Help me identify the era/age/type of ring this is. :) Thank you.

posted 2 years ago in Rings
Post # 3
Member
405 posts
Helper bee

Hi Bee – I would post this on the pricescope forum for vintage and antique jewels. I know you are itching to learn more, so here are some of my thoughts as a collector of vintage and antique jewelry:

I agree the diamond looks to be transitional; it’s doesnt appear to  have an open culet in your previous post & the girdle isn’t polished. Giirdles were always polished with the introduction of modern round brilliant cuts, suggesting this is an older cut. (It sounds like you know the evolution of diamond cuts, but just in case, the evolution from crude table cut diamonds to today’s modern round brilliant spanned centuries, and went from old mine cuts, to old European cuts, to transitional, and then the modern round brilliant.)

I would guess that the period of this ring is likely late 30s/40s or later; yellow gold really came back in style then, and timing lines up for a transitional cut.

It’s also possible that the head of the original ring (holding the diamond) was married to this band. The band itself almost looks like the typical ‘toi et moi’ bypass setting with the diamond set in the middle; it’s possible that the irregularity you references is from metal testing.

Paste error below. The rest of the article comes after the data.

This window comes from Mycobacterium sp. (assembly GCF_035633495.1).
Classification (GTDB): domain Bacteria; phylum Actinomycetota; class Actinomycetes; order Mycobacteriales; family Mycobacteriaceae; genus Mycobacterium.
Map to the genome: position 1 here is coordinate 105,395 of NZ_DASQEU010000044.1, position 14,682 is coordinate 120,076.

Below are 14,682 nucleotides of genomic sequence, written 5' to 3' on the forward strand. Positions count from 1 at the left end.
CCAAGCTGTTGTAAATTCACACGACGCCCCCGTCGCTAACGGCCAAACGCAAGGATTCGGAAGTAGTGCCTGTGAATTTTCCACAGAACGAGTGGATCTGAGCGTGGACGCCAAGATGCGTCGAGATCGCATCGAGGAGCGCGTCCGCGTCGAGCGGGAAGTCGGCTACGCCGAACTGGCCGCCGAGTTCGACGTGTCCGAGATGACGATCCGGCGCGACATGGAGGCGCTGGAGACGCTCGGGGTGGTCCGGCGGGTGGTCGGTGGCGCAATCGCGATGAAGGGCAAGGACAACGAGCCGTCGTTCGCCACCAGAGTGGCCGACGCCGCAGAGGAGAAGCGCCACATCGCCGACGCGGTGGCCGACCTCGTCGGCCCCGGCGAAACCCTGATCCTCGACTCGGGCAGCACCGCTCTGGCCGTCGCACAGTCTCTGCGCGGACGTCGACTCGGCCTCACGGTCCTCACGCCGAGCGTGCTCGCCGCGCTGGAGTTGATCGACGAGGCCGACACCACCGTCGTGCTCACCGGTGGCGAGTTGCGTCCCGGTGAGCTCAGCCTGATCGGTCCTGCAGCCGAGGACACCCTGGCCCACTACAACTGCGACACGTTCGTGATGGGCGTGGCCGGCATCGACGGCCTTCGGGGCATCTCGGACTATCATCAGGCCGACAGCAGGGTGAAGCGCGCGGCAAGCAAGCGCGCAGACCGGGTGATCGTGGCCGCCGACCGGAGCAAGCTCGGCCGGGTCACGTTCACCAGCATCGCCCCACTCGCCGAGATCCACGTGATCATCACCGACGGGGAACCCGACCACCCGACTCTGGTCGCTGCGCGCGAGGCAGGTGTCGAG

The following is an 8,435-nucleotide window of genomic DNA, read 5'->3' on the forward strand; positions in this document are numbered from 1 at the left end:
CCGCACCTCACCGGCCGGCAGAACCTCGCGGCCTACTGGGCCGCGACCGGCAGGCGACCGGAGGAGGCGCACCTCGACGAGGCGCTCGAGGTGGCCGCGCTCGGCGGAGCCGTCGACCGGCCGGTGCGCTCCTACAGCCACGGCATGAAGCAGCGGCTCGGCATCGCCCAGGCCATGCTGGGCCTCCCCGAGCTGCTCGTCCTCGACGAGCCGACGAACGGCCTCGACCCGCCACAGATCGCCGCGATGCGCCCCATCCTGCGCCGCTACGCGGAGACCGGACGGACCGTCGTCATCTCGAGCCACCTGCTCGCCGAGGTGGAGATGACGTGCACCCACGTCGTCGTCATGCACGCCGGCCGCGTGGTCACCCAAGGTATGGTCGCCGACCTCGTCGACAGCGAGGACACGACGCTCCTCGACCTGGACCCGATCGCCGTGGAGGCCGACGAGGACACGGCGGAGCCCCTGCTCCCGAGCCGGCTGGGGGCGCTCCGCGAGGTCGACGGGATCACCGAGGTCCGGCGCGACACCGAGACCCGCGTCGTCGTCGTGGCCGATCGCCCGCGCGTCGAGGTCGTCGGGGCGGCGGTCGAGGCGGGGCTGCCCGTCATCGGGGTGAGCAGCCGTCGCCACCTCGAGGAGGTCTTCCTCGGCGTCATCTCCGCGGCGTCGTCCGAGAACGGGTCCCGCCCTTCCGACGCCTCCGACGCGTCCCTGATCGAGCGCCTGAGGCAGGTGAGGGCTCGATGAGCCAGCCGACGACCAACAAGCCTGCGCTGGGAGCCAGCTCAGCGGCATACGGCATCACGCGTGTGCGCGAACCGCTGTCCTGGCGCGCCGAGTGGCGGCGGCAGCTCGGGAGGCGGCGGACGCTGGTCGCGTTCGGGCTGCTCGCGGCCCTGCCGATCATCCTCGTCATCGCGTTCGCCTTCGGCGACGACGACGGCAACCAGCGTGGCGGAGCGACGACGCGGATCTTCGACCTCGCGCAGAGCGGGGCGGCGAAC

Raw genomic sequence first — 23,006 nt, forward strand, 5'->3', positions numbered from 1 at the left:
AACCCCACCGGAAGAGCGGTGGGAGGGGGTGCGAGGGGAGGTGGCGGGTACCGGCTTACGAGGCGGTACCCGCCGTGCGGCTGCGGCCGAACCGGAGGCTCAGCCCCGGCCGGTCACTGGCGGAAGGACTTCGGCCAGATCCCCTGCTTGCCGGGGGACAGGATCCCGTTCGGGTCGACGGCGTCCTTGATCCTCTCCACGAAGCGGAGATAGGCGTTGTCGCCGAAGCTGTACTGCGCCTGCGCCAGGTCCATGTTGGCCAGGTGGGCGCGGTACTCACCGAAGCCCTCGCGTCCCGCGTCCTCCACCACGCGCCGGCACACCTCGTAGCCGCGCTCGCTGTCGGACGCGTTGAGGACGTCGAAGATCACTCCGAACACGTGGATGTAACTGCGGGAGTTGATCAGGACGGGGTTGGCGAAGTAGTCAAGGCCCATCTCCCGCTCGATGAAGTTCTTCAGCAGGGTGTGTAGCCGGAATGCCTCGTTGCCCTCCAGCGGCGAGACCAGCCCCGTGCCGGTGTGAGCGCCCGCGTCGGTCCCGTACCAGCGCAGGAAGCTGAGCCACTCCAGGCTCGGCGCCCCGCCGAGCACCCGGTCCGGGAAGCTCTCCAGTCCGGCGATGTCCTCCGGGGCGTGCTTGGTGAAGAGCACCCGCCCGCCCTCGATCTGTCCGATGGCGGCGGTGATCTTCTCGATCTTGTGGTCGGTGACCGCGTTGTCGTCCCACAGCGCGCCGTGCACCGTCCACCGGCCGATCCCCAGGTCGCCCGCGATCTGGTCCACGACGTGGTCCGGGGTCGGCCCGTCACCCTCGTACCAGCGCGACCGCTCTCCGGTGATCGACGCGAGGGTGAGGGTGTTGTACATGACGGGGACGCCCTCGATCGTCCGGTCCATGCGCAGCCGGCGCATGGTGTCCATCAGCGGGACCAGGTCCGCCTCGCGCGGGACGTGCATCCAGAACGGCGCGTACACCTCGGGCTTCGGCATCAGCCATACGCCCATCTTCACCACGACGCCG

The makers mark is really hard to see – you could try using the Lang antiques website  (AJU – antique jewelry university) database to search for the maker if you can guess at the characters/marks.

good luck & please let us know what your jeweller says! I thinks it’s lovely!

 

Post # 4
Member
39 posts
Newbee
  • Wedding: July 2019 - City, State

This ring is beautiful! I love rings that are not from this era!

Post # 7
Member
405 posts
Helper bee

View original reply
tbenjamin4884 :  

I do see the gap you are referring to at the head, which (in my opinion) is consistent with where the original shank you have been. 

Once you are able to have the ring looked at by a jeweller, they should be able to confirm construction method and materials. While the simplest method to test metal content is using gold testing acids and a touchstone, there are other ways, like XRF, that won’t damage the ring.

I suspect this ring was soldered together to the best of someone ‘s ability; platinum requires significantly higher heat that gold, so if the head is platinum and the band gold, this would explain some of the ‘imperfect’ workmanship. 

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